Modeling and Evaluation for Robot-Assisted Surgical Training and Intuitive Teleoperation




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With the advance of teleoperated robotic platforms, such as the da Vinci surgical systems (Intuitive Surgical Inc., Sunnyvale, CA), robot-assisted surgery (RAS) has revolutionized a wide range of surgical interventions towards a safe, reliable, and minimally invasive approach. The objective of this PhD research is to design and develop computational techniques that are capable of automatically measuring a surgeon’s technical skills, interpreting the inherent difficulty demand of complex human motor control tasks, and providing efficient teleoperation evaluation with regard to the human operator. Specifically, the dissertation aims to (1) develop a human-centric analytical approach to objectively evaluate robot-assisted teleoperation, (2) develop machine learning based approaches for automated surgical skill assessment in basic surgical training tasks while improving the interpretability of the assessment to support efficient acquisition of skills, and (3) develop methods for an transferrable and task independent assessment of the operative difficulty demand and surgical skills by extending analysis to broader scenarios of robotic surgical teleoperation. Based on novel techniques of computational intelligence and human-centric analysis, this PhD research highlights the potential to improve surgical training and intuitive design of teleoperation systems for high performing robot-assisted surgery.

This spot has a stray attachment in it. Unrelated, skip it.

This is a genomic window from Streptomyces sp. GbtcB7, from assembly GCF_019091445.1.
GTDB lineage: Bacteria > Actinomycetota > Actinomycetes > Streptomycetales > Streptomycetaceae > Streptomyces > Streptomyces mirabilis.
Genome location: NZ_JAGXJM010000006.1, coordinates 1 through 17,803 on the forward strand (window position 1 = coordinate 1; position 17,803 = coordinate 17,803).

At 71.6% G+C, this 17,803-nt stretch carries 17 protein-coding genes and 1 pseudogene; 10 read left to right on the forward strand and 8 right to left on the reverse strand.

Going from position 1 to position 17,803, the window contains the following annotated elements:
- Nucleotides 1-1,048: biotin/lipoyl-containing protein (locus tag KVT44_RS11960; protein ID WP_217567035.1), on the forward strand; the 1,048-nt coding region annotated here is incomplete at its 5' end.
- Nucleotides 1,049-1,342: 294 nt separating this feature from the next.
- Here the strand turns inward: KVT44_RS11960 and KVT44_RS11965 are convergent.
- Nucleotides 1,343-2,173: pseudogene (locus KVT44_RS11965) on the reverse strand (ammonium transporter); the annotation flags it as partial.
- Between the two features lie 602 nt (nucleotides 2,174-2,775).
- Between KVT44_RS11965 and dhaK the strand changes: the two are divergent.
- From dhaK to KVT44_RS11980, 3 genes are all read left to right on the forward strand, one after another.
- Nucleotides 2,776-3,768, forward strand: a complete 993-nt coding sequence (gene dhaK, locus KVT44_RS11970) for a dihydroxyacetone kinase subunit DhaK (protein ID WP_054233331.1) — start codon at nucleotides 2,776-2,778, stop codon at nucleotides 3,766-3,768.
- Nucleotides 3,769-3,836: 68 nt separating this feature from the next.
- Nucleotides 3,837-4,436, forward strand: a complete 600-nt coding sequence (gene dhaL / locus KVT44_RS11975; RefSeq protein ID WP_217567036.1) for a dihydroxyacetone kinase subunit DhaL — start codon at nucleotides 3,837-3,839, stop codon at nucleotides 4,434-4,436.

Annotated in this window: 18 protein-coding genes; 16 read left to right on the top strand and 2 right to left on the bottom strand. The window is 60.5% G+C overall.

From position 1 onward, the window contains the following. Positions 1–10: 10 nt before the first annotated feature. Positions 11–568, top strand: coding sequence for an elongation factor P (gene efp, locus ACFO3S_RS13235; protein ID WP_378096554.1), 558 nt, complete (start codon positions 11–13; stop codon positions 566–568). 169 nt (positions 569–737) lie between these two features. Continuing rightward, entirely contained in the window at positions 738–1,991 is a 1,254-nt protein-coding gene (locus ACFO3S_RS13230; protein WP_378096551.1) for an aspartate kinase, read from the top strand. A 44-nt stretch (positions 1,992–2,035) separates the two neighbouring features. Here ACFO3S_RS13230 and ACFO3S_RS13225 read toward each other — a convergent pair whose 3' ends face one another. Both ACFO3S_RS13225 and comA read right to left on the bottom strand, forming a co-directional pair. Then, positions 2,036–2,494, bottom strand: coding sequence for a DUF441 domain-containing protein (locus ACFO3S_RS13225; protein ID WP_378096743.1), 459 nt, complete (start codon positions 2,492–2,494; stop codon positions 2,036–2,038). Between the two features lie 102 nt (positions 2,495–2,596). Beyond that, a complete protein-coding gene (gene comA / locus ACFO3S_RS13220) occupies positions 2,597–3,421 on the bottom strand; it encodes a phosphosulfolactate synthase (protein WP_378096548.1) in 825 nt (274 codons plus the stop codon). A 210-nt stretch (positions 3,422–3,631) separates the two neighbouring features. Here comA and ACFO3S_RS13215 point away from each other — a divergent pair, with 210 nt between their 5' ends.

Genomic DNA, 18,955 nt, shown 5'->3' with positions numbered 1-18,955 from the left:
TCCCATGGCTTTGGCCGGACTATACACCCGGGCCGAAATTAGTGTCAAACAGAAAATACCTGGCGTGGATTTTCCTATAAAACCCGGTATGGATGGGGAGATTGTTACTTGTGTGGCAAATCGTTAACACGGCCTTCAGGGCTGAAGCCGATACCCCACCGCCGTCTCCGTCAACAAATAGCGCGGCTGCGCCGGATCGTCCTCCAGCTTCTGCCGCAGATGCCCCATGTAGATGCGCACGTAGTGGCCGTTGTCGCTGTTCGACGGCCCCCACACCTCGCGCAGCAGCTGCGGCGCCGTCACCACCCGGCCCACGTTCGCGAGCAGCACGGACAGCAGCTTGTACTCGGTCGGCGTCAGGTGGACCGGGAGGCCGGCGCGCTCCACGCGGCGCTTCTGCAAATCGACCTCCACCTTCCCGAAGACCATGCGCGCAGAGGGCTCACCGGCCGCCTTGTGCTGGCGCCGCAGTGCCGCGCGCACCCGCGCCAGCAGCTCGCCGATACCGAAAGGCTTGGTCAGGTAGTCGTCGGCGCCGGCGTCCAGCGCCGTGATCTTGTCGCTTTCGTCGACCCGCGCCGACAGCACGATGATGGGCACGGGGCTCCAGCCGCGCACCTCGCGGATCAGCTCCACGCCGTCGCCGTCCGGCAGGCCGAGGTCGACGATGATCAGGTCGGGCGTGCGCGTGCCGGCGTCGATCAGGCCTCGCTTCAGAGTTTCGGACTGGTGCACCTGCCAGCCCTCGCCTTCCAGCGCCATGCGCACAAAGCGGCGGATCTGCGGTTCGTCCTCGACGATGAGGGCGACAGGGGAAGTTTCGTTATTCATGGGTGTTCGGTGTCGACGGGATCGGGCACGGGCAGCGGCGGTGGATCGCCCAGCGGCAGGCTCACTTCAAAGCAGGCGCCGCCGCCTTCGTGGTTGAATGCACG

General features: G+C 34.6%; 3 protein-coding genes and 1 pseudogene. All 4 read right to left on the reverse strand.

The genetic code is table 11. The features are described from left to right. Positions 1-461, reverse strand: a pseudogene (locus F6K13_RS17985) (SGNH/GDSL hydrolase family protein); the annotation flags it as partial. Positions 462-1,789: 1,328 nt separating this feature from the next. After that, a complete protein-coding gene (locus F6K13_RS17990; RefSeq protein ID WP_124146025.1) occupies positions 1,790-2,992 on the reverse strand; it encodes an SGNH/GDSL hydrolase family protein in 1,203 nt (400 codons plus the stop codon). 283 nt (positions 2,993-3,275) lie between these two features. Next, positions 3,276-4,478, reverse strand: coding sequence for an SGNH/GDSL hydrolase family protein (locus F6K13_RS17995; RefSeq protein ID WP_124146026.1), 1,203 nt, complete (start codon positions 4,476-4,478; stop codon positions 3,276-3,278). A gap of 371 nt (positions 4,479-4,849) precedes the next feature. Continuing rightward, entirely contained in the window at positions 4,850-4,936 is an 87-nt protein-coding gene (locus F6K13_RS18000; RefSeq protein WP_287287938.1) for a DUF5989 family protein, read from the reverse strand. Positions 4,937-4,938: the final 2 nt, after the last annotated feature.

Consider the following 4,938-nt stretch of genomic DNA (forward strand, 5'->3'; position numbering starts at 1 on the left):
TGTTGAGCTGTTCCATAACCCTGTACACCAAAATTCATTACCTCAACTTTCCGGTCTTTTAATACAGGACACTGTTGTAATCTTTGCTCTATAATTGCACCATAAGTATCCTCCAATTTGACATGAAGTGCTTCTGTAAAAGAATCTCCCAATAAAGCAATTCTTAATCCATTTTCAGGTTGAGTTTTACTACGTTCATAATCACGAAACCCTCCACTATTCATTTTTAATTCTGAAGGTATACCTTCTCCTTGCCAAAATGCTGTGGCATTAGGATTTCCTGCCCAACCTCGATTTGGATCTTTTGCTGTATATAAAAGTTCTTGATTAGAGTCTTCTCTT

Surgical robots, Machine learning, Surgical technology, Medical informatics, Medicine -- Study and teaching